Provided by Voice of America
April 10, 2014
Doctors who treat hepatitis C are hailing the development of drugs that can effectively eradicate the infection, which is a leading cause of cirrhosis and liver cancer worldwide. At the same time, their focus now has turned to reducing the high cost of treatment so that it’s accessible to developing countries, where 80 percent of people are infected.
An estimated 150 to 185 million people worldwide are infected with hepatitis C and many don’t know it. That’s because the virus is largely silent until late symptoms appear, including grinding fatigue, joint pain, abdominal pain and jaundice, a yellowing of the skin and eyes.
But pivotal studies of new antiviral drugs conducted in developed countries show they knock out upwards of 90 percent of all hepatitis C infections, promising to revolutionize treatment in low- and middle income countries.
Channa Jayasekera is with the Division of Gastroenterology and Hepatology at Stanford University in California.
Jayasekera spoke via Skype from the International Liver Congress meeting in London, where the new treatment options for hepatitis C are getting a lot of attention.
“This is really a landmark achievement in all of medicine, I would say, because it’s one of the few times where we’ve been able to definitively eradicate a disease with a short course of oral therapy," said Jayasekera.
Experts say the oral medications may even be more effective in the developing world because people there harbor different, possibly more responsive, types of the virus than in the West.
But a three-month course of the second generation antiviral drugs in the West costs between $85,000 and $90,000, according to Jayasekera.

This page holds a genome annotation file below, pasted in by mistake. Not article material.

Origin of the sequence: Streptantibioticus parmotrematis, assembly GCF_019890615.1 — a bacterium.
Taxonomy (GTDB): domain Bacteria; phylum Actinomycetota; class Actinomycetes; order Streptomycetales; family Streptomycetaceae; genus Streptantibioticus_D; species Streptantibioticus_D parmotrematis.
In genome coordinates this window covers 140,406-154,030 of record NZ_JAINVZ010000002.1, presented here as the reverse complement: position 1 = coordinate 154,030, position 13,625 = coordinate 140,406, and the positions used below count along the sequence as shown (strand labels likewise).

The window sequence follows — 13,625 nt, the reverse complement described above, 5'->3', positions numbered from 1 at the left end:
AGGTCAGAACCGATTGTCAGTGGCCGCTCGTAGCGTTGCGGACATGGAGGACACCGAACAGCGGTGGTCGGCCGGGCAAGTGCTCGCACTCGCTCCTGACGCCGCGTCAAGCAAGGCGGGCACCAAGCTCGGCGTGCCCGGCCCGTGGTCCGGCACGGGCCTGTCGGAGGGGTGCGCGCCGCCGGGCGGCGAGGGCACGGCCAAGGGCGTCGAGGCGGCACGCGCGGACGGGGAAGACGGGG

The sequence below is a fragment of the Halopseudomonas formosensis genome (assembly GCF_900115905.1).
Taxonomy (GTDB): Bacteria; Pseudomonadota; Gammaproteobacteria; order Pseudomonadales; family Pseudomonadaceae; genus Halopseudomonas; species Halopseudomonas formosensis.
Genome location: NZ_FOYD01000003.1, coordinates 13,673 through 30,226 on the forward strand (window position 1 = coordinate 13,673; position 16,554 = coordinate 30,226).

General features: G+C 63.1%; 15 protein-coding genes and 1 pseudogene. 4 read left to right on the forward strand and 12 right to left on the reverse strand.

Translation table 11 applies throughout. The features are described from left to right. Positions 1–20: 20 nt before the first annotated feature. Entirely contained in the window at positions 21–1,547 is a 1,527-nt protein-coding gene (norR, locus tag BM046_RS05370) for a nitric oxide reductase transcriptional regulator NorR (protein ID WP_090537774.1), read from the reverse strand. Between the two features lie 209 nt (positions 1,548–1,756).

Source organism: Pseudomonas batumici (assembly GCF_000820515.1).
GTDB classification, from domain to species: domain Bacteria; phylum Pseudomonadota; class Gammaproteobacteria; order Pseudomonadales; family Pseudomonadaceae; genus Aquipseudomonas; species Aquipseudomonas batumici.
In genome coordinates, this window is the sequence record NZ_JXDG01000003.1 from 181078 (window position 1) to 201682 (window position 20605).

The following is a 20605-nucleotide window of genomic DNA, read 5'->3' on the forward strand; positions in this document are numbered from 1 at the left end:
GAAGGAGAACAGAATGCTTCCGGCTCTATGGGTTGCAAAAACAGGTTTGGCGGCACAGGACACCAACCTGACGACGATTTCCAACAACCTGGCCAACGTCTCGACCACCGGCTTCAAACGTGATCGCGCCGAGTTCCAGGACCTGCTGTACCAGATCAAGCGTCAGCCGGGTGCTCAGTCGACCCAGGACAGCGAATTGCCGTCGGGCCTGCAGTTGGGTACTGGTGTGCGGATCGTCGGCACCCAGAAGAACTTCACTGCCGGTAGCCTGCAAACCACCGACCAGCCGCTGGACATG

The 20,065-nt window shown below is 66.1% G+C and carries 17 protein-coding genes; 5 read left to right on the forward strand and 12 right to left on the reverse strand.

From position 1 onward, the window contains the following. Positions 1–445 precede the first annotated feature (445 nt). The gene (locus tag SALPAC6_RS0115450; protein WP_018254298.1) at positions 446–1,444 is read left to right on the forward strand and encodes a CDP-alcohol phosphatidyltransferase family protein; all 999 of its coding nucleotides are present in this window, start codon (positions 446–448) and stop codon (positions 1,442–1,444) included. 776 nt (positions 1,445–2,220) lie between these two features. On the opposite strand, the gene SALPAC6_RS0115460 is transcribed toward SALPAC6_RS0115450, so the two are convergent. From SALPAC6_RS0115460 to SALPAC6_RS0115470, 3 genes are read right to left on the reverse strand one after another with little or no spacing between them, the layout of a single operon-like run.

However, with the issuance of guidelines by the World Health Organization for the diagnosis and treatment of hepatitis C with oral medications in low- and moderate income countries, there are moves to bring down the cost.
Jayasekera says competition among the handful of pharmaceutical companies, and negotiations between manufacturers and governments as well as insurers, eventually will make treatment affordable.
The companies that produce the pills, according to Jayasekera, also are in the process of securing licenses for the manufacture of generic drugs for distribution in countries where they are most needed.
“So, if a company that is selling these drugs feels that it is ethical and moral and in the spirit of corporate social responsibility appropriate to ensure that these drugs are also available to people outside of richer countries, then that prerogative is there," said Jayasekera.
Jayasekera adds it will be necessary for each country to prioritize who gets treated first, in order to hold down costs and not overwhelm health care systems.
Jayasekera made his observations in an article in New England Journal of Medicine.